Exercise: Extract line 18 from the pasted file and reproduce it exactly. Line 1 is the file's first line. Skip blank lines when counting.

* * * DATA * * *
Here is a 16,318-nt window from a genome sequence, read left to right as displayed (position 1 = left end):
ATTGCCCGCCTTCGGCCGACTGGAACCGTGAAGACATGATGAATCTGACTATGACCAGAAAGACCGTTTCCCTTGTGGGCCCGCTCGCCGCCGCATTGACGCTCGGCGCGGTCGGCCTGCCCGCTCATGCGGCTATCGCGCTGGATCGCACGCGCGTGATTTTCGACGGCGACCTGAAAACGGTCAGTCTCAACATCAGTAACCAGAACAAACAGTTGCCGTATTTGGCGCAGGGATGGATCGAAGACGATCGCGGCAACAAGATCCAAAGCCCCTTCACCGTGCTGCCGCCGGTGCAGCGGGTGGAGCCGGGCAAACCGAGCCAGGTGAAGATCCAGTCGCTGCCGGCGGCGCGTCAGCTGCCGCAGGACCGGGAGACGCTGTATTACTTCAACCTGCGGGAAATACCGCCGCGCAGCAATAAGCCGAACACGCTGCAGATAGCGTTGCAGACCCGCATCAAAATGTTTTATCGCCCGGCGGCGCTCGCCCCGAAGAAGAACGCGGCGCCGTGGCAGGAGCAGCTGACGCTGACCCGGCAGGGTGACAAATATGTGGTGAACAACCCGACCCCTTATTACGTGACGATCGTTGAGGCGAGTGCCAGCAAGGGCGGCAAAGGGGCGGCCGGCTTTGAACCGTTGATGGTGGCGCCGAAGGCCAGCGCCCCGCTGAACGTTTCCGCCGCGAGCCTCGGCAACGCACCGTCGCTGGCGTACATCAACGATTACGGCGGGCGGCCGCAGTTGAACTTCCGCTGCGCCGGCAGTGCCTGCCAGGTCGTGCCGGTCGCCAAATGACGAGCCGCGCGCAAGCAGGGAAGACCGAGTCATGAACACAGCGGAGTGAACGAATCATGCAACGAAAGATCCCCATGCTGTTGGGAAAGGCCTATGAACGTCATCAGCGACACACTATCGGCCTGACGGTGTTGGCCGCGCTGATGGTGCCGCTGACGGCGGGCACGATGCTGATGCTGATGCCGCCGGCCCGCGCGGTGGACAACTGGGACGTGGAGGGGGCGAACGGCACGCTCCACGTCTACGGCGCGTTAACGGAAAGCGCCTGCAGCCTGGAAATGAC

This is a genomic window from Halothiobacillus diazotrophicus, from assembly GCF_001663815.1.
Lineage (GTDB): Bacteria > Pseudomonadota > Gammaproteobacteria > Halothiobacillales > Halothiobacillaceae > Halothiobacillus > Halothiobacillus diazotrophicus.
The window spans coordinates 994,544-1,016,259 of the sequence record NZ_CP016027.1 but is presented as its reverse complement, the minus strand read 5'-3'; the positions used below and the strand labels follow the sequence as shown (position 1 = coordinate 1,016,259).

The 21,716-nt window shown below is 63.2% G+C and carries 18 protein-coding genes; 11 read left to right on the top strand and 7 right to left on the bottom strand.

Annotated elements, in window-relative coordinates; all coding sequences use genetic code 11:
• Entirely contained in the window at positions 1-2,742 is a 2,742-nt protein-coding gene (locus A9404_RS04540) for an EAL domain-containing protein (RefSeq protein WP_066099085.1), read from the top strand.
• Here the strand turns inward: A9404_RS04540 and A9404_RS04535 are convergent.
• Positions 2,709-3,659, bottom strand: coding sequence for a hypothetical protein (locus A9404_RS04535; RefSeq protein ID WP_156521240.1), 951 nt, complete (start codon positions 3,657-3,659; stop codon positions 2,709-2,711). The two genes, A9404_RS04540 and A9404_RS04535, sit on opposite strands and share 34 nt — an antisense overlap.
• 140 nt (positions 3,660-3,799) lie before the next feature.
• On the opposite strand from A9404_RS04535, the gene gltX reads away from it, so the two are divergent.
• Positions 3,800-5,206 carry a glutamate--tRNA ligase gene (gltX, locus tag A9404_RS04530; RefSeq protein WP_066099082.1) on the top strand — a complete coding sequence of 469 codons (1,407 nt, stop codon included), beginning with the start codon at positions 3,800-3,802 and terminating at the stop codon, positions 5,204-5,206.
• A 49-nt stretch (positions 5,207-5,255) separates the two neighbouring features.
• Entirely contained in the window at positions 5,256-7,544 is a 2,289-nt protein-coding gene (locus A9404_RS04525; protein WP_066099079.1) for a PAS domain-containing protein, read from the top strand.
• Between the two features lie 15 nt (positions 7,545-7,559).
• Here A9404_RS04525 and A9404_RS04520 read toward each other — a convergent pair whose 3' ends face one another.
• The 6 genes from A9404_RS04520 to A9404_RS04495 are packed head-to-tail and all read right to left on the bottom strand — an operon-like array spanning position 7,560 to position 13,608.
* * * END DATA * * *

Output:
• The 6 genes from A9404_RS04520 to A9404_RS04495 are packed head-to-tail and all read right to left on the bottom strand — an operon-like array spanning position 7,560 to position 13,608.